Ear, Nose, Throat & Allergy

Our Ear, Nose & Throat (ENT) team offers close-to-home access to a team of otolaryngologists who specialize in the diagnosis and treatment of a wide range of health issues affecting the ear, nose, throat, and neck.

Whether you’re looking to find your voice, breathe easier or hear with better clarity, our experienced, board-certified ENT physicians can help. Together, they provide expertise in:

For appointments, advice and medication refills, please call during Holland Hospital ENT office hours. You may also request appointments, send messages and request medication refills through the Patient Portal. If you do not currently have access to the Patient Portal, you may request access by calling during office phone hours.

Allergy Treatments

Allergic rhinitis is triggered by the environment, including cats, dogs, trees or mildew. Symptoms of allergies can be controlled by avoiding the trigger or with allergy medication. Immunotherapy being the only known cure, treatment options are allergy shots or allergy drops.

Allergy drops provide an option for patients who are not able to follow the schedule required for shots - weekly or biweekly appointments at the physician’s office. While treatment varies from person-to-person, it generally lasts 12-36 months and many no longer need medication after completing the therapy.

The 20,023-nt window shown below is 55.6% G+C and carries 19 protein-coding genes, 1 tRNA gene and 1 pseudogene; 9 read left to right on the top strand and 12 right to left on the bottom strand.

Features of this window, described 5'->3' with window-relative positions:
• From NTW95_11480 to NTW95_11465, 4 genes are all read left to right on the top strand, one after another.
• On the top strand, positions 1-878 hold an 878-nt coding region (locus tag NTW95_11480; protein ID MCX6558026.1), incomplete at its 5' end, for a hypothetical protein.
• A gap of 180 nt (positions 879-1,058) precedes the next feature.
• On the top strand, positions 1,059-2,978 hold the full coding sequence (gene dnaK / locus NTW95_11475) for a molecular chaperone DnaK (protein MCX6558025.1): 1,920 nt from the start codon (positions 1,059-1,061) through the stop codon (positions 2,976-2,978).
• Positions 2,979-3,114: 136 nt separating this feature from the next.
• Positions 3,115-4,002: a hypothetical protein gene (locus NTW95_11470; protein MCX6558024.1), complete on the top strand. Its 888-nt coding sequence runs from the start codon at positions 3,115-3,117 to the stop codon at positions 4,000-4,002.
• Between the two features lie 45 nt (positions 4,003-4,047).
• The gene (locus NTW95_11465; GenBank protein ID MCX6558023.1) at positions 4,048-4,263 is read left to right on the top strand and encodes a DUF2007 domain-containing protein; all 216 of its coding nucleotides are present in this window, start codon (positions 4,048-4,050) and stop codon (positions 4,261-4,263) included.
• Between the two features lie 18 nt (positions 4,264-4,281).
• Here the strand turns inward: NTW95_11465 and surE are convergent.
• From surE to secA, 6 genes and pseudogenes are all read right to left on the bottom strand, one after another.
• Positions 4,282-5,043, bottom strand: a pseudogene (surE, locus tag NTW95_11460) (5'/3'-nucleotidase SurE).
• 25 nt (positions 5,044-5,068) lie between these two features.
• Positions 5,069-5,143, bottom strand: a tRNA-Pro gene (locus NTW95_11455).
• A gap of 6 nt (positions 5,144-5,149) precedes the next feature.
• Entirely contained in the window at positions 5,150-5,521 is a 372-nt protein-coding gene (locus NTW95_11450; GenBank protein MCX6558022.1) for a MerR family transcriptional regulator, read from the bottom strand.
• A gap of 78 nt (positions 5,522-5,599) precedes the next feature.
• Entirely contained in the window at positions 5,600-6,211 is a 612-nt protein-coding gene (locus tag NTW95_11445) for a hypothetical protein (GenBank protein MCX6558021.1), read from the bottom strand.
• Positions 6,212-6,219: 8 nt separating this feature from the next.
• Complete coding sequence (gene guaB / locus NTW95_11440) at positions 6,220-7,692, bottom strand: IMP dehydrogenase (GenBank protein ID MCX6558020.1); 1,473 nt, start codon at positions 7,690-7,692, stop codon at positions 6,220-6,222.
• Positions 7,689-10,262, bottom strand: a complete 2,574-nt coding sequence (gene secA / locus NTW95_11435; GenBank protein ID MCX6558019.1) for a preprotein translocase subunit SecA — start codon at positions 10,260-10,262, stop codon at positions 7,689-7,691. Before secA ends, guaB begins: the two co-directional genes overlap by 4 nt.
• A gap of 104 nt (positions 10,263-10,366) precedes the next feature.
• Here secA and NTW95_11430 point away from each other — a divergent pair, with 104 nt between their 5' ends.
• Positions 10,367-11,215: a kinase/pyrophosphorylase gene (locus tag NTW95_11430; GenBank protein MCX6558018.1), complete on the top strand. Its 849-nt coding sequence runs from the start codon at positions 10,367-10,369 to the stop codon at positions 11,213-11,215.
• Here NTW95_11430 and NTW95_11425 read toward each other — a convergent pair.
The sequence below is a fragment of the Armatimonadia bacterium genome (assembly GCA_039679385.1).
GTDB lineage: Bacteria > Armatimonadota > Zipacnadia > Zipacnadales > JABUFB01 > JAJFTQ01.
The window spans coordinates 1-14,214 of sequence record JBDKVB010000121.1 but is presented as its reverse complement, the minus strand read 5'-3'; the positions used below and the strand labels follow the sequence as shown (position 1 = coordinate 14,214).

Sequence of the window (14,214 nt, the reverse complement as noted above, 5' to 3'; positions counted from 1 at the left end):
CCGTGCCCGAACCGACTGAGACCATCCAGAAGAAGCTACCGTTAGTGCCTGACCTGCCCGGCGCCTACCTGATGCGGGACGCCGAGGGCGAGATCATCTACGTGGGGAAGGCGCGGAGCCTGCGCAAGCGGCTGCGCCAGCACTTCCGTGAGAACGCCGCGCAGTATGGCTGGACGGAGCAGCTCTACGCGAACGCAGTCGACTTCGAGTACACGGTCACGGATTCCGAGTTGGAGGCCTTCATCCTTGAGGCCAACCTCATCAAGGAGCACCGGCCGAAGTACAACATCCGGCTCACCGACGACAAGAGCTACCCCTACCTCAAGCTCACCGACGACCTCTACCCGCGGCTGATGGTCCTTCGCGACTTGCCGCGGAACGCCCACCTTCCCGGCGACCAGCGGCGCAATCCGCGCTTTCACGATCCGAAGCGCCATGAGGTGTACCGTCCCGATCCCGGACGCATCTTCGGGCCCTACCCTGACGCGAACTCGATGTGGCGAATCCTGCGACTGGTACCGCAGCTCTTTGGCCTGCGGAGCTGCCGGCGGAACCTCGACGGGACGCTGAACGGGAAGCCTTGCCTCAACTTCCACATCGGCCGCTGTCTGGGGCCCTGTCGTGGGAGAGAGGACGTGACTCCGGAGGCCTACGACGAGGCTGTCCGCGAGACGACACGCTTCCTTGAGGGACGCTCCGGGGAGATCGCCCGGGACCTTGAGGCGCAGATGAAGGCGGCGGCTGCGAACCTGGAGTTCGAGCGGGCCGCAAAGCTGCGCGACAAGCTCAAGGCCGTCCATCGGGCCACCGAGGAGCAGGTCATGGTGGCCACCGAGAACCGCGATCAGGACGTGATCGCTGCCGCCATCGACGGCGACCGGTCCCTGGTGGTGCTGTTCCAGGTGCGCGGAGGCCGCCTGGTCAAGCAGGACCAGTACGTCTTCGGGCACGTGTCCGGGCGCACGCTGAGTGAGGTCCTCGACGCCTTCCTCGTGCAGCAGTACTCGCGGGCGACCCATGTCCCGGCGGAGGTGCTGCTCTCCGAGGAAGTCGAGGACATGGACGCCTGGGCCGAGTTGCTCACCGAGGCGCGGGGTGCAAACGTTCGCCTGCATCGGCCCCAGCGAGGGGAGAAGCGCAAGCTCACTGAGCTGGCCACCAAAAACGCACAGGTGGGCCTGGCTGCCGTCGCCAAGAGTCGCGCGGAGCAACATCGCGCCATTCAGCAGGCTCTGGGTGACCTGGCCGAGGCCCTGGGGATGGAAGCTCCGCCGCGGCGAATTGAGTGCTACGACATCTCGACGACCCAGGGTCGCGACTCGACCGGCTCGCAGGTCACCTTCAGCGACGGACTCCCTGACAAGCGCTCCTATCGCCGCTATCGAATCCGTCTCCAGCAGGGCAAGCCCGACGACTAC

Hearing Loss

Hearing loss is a medical disorder that affects nearly 36 million adults in the U.S. Impaired hearing may be caused by many things including age, head injury, heredity, or diseases and disorders. For some, hearing loss can be surgically corrected. For others, medical devices and rehabilitation therapies can help. Watch Dr. Joseph VanderMeer as he explains advances and treatments for hearing loss.

Cochlear Implants

A cochlear implant can help a person with very little or no hearing. Cochlear implants bring sound to children and adults who are deaf or severely hearing impaired -differing from hearing aids. A hearing aid makes sounds louder and benefits a person with some hearing loss. Unlike hearing aids, cochlear implants do not amplify sound. They are designed to mimic natural hearing by converting sound waves to electrical impulses and transmitting them to the inner ear.

For children who are born deaf, a cochlear implant can markedly increase the child’s chance of being able to function effectively in mainstream school classes.

“Hearing through a cochlear implant takes time to learn.” Dr. VanderMeer will caution, “But within a few months, people can recognize sounds and engage in conversation. Eventually, many can even talk on the telephone.”